UN Nuclear Inspections 'Agreed'

In fast-developing events on the Korean peninsula, the South proceeds with military drills and the North allows nuclear inspectors to return.
2010-12-20
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South Koreans watch breaking news about their country's live-fire artillery exercise, Dec. 20, 2010.
South Koreans watch breaking news about their country's live-fire artillery exercise, Dec. 20, 2010.
AFP

South Korea pressed ahead with a live-fire military exercise on Monday but North Korea said it would not retaliate and, instead, "agreed" to allow U.N. nuclear inspectors to return in a surprise move.

Amid tensions on the divided Korean peninsula, the U.N. Security Council held an emergency meeting on Sunday but the major powers failed to agree on a statement to defuse the crisis triggered by North Korea's Nov. 23 deadly attack on an island in the South.

Air-raid bunkers on Yeonpyeong island shook during South Korea's 90-minute artillery exercise but North Korean guns stayed silent, reports from the scene said.

The last time the South conducted firing drills from Yeonpyeong, the North retaliated by shelling the island, killing four people, in the worst attack on South Korean territory since the Korean war ended in 1953.

"It's a perfectly natural thing for a sovereign nation and a divided country to conduct military exercises to defend its territory in the face of military conflict," South Korean President Lee Myung-bak said in a statement.

He ordered all government officials on emergency standby, as the South's close ally the United States stood by Seoul's right to self-defense.

Disputed waters

The North disputes the Yellow Sea border drawn by United Nations forces after the  Korean War. It claims the waters around Yeonpyeong as its own.

As the South test-fired artillery, North Korea's military said it would not respond and accused Seoul of deliberately stoking tensions.

"The revolutionary armed forces of the DPRK (North Korea) did not feel any need to retaliate against every despicable military provocation, like one taking revenge after facing a blow," the North's military supreme command said in a statement carried by the KCNA news agency.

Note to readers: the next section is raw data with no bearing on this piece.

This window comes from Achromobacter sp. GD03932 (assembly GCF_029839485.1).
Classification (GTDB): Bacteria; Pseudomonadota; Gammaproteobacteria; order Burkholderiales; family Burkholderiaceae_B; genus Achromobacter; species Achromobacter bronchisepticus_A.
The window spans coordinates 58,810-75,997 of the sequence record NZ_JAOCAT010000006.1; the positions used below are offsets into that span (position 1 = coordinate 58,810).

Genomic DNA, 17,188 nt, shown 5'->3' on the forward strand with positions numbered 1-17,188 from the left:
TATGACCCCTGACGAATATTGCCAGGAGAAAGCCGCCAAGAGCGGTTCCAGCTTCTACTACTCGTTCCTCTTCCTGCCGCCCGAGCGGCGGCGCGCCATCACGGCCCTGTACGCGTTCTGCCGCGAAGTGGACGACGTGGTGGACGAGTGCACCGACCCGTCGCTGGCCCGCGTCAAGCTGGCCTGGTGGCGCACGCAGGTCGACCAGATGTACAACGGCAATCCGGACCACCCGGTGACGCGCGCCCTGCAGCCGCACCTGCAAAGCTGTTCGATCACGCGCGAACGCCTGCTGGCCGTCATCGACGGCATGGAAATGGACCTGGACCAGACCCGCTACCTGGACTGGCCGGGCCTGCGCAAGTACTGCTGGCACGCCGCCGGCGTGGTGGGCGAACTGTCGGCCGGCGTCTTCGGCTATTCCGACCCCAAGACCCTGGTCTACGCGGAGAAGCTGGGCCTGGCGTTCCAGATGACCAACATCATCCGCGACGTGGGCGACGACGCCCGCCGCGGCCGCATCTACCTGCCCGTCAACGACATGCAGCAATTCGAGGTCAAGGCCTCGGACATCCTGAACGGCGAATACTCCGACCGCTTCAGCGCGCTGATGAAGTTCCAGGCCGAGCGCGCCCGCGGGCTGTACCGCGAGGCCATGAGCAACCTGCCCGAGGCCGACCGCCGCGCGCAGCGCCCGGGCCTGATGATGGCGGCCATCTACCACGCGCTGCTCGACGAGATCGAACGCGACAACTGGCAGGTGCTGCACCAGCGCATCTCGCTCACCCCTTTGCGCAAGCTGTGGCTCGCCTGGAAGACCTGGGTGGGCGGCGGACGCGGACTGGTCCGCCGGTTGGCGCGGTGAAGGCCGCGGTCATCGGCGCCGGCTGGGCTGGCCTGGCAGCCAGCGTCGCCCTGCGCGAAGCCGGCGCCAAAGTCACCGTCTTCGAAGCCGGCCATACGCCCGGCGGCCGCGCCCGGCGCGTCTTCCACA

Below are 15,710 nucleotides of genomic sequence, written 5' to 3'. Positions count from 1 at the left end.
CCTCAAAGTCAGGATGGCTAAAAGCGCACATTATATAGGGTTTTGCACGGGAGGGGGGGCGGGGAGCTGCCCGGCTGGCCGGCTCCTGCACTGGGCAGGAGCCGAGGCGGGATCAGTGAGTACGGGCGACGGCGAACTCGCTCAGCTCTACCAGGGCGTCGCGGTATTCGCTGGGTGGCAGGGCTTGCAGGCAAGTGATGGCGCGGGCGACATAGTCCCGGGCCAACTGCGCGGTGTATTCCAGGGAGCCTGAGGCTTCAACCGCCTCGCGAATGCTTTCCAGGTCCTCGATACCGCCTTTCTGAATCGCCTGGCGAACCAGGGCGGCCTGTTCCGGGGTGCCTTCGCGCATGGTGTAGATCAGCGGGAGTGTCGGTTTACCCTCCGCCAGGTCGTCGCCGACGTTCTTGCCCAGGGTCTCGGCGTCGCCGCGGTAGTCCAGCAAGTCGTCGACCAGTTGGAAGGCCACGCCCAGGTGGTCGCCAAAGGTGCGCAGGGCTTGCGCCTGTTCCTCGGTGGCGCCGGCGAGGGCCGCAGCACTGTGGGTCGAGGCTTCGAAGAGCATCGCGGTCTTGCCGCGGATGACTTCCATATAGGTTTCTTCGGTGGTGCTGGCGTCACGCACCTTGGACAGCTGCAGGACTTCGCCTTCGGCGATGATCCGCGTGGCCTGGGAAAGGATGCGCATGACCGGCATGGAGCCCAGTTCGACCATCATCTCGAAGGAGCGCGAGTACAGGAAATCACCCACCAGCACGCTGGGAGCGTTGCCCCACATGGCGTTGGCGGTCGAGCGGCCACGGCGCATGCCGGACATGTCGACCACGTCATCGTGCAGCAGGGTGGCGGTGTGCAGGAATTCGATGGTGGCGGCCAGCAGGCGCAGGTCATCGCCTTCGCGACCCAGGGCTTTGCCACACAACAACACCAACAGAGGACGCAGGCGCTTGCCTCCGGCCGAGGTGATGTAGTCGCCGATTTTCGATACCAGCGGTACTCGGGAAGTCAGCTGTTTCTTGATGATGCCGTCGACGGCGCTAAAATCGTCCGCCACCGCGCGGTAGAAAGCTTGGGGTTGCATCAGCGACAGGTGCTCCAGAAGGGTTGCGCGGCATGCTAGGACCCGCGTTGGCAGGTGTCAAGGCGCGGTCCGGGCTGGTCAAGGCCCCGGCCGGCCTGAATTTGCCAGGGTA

It argued that the "U.S. imperialists and the South Korean puppet military warmongers perpetrated such reckless military provocation," referring to the drills.

"The world should properly know who is the true champion of peace and who is the real provocateur of a war," the statement said.

Pyongyang had earlier threatened another attack on the southern neighbor that would be "deadlier... in terms of the powerfulness and sphere of the strike" if the latest drill went ahead.

UN meeting deadlocked

South Korea's exercise came hours after the U.N. Security Council ended its emergency meeting in New York in a deadlock, with Russia and China resisting an explicit condemnation of the North for last month's attack.

"The gaps that remain are unlikely to be bridged," said Susan Rice, the U.S. ambassador to the U.N.

China fended off Western demands at the meeting that its ally North Korea be publicly condemned for last month's artillery assault, diplomats said.

Russia, which called the Security Council meeting to try to prevent an escalation, warned that the international community was now left without "a game plan" to counter escalating tensions.

Other council diplomats, however, said it was possible the council could return to the issue as early as Monday.

Western diplomats said China and Russia were pushing for an ambiguous statement that would not have blamed North Korea for the crisis, but would have called on both sides to exercise restraint.

Rice said the "vast majority" of council members did not want an ambiguous statement.

Optimism

There were signs of optimism however.

North Korea told visiting U.S. troubleshooter Bill Richardson that it would accept the resumption of international inspections of its nuclear weapons program.

New Mexico Governor Richardson, visiting Pyongyang to try to ease tensions, won agreement from North Korea to allow U.N. nuclear inspectors to return, according to CNN which has a team traveling with him.

Pyongyang "agreed to allow International Atomic Energy Agency personnel to return to a nuclear facility in the country and agreed to negotiate the sale of 12,000 ... fuel rods and ship them to an outside country, presumably to South Korea", CNN said, quoting a correspondent in Pyongyang.

"The North has also agreed to consider Richardson's proposal for a military commission between the United States, North Korea and South Korea as well as a separate hotline for the Koreas' militaries."

Reported by RFA's Korean service and news agencies. Written in English by Parameswaran Ponnudurai.
 

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